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Hospice Leaders Share Their Views on Jimmy Carter’s Hospice Choice


In February, the Carter Center announced former president Jimmy Carter was entering hospice and spending time with his family at home.

Carter is perhaps the most prominent American to publicly announce his choice of hospice -- and with it -- has publicized this important resource which is often misunderstood.

In September as his 99th birthday approached, his family shared that the past seven months have been a “real blessing.” His grandson Jason explained “both because there's been so much additional time that we've all gotten to spend together, but also because it's given us this ability to reflect on our personal relationships and experience the outpouring from around the world for him and for [Rosalynn] and for them as a couple.”

Tulip Cremation checked in with several leaders in the end-of-life and hospice arenas to gather their views on the lessons he leaves us with his choice.

Social worker and Death Deck co-creator Lisa Pahl agrees and says Carter’s announcement, like his openness about his cancer treatment in 2015, is an opportunity for more understanding of hospice. “I have so much gratitude for him and his family for getting these messages out there, that sickness, dying, and death do not have to be hidden.”

Pahl says one thing she noticed about the media coverage about Carter’s choice was that it was described as “forgoing medical treatment,” but as she explained to Tulip, “In reality, we shift the focus from curative to comfort, still treating, but rather treating for symptom management rather than to cure.”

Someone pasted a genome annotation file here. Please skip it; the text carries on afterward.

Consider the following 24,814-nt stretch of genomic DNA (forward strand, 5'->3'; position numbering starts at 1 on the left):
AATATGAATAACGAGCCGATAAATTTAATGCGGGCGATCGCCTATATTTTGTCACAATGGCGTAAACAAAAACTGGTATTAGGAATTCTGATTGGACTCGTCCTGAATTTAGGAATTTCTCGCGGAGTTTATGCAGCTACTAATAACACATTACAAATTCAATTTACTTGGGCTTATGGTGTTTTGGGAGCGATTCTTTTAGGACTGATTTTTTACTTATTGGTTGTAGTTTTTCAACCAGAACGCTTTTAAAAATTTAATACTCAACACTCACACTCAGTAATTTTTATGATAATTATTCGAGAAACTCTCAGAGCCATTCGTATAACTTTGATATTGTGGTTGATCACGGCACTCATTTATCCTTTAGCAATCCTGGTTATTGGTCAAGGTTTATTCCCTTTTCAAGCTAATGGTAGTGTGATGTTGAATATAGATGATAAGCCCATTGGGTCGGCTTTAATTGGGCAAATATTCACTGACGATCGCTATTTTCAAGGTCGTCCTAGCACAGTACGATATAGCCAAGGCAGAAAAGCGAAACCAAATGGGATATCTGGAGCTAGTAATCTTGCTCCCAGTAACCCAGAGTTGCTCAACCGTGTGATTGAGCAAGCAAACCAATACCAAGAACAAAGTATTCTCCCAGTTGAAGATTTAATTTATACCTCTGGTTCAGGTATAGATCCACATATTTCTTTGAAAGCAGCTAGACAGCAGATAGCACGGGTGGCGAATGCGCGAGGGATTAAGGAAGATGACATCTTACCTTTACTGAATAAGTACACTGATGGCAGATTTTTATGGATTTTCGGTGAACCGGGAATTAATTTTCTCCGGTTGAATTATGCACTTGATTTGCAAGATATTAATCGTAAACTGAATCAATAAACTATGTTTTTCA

End Well founder, Dr. Shoshana Ungerleider, tells Tulip, “By raising awareness about hospice care, more individuals may feel comfortable seeking this type of care when they are facing a life-limiting illness. This can help to increase access to hospice services and ensure that patients receive the tailored care and support that they need.” She says that hospice care is also supportive of the caregivers and that “when hospice care is normalized, more caregivers may receive the support they need to care for their loved ones, reducing stress and burnout.”

The Hospice Heart’s Gabby Jimenez focused on the lessons of Carter’s life, “As I revisit his work and accomplishments, I imagine what his family must think, and the legacy he will leave behind for all of them, and those that come after them. Besides being one of the presidents of our country, he did some remarkable and generous work. He reminds me to strive for making a difference, being the best version of myself, and to live a full life, one of which one of which my children and grandchildren would be proud of.” But Jimenez says she’s comforted by the fact he’s receiving hospice care, “because it means he will be provided with compassionate care, something I wish for all humans ... not just presidents.”

Mettle Health founders BJ Miller and Sonja Dolan are hopeful this will get more people curious about hospice care since it is so often misunderstood. “The takeaway is that hospice care is appropriate for EVERYONE and signing on to hospice is not "giving up.” This man has lived with metastatic brain cancer and other health issues and is recognizing the moment to transition to this level of care (at 98!) and that's a beautiful thing,” they wrote.

U.K. palliative care expert and author Dr. Kathryn Mannix shared this message with us, “My hope for President Carter is that any symptoms of his illnesses are well-enough controlled that he can enjoy physical comfort and emotional peace of mind as he rests from his many years of service to his nation and to the world. May he have moments of joy with his loved ones as he accepts the approach of death at the end of his distinguished life.”

Gone From My Sight Author and hospice pioneer, Barbara Karnes tells Tulip, “Jimmy Carter’s life is an example of how to be of service. His last act is also one of service. By going on hospice he and his family addresses an often overlooked and misunderstood component of health care. 

He has opened the door to showing others that end of life can be embraced in a dignified, comforting manner. Our blessings and thoughts are with him and his entire family during this special time.”

This blog post was originally published on in February, 2023 and updated for Tulip Cremation in September.

Photo credit: LBJ Library